And yeah, I know the actual feat of hitting .400 isn't really much different than hitting .394 or .390, but the number -- FOUR HUNDRED -- is just on a totally different level than anything from .000 to .399. I need something to get excited about now, so I've turned my attention to David Newhan and his sort-of run at .400 this season.
Who is David Newhan? Good question. To be honest, prior to last month, I didn't know anything about him either. A 17th-round pick of Oakland's way back in 1995, Newhan came into this season as a 30-year-old with 2,585 career minor-league at-bats and 86 at-bats in the big leagues (in which he hit .163 spread over three seasons).
After putting together 61 good games at Triple-A, the Orioles decided to give Newhan, the son of long-time baseball writer Ross Newhan, another shot in the majors. What he's done with the opportunity is some sort of mix between Shane Spencer and Roy Hobbs.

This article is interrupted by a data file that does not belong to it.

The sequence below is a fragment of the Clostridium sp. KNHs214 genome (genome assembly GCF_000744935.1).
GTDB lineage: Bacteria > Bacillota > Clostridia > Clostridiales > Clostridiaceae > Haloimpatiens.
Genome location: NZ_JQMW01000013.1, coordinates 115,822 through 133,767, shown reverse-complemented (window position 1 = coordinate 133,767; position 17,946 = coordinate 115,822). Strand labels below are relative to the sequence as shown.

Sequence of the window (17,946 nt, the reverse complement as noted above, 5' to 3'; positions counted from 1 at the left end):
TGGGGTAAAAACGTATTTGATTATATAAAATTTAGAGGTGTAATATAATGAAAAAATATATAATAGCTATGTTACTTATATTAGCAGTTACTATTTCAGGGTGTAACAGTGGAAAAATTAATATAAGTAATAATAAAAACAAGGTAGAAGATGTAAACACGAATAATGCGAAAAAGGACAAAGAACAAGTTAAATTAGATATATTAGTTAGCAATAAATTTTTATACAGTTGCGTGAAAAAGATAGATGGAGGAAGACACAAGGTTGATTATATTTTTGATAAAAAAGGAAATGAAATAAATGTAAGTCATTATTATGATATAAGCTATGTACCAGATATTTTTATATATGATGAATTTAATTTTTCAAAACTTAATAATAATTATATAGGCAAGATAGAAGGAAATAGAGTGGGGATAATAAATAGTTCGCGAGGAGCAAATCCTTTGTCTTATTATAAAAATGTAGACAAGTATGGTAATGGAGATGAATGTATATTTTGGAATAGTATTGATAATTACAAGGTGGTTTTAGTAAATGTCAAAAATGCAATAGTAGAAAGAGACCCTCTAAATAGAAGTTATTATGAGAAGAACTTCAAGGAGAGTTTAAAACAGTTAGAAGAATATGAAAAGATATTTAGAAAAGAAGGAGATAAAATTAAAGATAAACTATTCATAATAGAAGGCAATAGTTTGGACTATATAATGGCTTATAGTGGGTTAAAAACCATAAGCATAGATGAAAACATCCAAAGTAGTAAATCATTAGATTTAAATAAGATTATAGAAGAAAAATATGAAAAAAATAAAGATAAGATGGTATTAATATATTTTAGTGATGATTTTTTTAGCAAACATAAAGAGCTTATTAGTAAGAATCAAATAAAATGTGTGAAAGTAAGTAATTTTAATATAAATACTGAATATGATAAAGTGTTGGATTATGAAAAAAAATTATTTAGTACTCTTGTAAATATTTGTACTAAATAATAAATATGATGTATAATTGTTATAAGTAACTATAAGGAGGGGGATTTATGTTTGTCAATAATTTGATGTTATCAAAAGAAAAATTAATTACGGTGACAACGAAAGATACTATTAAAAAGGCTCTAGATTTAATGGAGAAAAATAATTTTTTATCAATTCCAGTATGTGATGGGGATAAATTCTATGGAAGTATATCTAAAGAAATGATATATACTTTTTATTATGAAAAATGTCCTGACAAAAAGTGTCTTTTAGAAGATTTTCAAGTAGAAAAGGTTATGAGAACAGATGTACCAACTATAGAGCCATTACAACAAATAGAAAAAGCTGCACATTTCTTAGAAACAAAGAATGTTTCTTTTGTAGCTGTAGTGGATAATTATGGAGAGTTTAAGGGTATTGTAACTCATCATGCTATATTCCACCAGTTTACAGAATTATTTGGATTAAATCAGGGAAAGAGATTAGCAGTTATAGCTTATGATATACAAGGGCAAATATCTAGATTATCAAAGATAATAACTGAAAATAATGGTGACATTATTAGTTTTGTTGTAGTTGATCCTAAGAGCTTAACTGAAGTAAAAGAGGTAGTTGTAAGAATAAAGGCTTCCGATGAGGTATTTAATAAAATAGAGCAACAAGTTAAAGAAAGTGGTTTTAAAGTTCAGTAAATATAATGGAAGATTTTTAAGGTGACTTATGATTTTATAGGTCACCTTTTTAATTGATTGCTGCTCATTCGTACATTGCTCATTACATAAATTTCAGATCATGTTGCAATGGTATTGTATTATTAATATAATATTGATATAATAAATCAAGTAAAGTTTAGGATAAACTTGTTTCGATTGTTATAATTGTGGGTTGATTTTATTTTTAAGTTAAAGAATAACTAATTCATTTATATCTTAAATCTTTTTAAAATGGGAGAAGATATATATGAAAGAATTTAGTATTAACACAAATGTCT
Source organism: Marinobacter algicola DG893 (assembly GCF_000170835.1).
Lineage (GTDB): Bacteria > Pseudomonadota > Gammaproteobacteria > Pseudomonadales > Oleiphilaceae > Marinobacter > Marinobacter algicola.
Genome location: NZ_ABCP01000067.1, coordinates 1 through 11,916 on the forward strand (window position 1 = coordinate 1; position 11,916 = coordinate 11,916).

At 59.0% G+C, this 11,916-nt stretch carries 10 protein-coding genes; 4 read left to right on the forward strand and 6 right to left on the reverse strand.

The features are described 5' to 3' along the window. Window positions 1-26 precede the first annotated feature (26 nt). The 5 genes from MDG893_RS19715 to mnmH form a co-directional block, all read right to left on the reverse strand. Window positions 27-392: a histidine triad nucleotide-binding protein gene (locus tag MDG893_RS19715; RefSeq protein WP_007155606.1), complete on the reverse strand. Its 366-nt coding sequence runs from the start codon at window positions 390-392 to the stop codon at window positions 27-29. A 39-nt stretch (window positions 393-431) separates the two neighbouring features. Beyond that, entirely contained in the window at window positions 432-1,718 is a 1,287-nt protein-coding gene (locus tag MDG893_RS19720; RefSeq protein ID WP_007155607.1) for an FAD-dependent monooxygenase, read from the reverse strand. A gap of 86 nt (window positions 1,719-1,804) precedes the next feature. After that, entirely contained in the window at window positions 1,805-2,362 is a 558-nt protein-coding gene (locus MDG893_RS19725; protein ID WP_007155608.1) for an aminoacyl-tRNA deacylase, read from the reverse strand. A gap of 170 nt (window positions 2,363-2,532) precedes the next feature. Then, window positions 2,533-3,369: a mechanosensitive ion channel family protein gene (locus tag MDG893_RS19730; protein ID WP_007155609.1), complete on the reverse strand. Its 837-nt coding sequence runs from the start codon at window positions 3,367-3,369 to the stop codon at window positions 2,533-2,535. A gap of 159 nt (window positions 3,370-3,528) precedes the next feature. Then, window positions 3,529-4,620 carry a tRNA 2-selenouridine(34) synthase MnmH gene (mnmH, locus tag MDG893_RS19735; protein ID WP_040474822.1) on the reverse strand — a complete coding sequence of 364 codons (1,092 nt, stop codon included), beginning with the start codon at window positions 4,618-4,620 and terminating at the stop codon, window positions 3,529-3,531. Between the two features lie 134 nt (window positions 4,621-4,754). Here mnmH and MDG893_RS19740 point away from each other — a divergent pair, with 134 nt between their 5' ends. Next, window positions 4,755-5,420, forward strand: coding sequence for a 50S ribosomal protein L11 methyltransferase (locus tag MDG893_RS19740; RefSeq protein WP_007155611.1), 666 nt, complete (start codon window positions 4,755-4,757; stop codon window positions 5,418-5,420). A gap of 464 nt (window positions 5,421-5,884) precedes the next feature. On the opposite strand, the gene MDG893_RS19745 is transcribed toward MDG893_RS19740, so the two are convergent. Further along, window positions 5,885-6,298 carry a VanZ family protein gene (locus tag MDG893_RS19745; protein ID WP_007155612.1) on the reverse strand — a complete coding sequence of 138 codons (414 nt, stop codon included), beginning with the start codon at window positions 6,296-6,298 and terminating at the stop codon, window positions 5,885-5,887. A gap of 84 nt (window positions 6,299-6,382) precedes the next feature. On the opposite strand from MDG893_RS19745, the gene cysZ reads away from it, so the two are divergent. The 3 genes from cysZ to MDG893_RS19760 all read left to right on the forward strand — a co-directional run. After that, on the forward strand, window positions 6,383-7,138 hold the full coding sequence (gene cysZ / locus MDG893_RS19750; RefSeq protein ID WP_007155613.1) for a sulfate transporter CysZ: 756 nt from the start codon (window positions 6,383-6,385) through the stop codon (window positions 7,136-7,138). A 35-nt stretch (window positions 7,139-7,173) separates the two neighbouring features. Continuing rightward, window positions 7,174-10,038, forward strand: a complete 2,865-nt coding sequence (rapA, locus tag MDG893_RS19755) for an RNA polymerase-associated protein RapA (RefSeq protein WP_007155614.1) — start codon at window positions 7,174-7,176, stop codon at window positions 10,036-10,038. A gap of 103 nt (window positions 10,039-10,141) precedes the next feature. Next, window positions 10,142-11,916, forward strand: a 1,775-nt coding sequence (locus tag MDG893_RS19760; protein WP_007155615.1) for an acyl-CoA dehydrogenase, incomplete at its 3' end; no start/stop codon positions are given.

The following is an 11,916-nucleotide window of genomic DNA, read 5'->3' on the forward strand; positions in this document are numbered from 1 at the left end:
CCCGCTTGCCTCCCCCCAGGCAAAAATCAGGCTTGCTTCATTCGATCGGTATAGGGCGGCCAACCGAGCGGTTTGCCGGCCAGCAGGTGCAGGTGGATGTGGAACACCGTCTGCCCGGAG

After going 1-for-5 against the Royals last night, Newhan is now hitting .413 in 109 at-bats this season, with a .462 on-base percentage and .624 slugging percentage. He has four homers, five doubles, three triples, 21 RBIs and 23 runs scored in 29 games, and has stolen two bases without being caught.
Now, I don't know how much Newhan is going to play in the second-half, and his batting average might be down to .300 by next week, but I'm still rooting for him. For one, I like minor-league veterans who fight it out and finally get a shot in the majors, especially ones who take advantage of that shot. For another, I just like the idea of someone hitting .400 in a season, even if it's only 100 at-bats.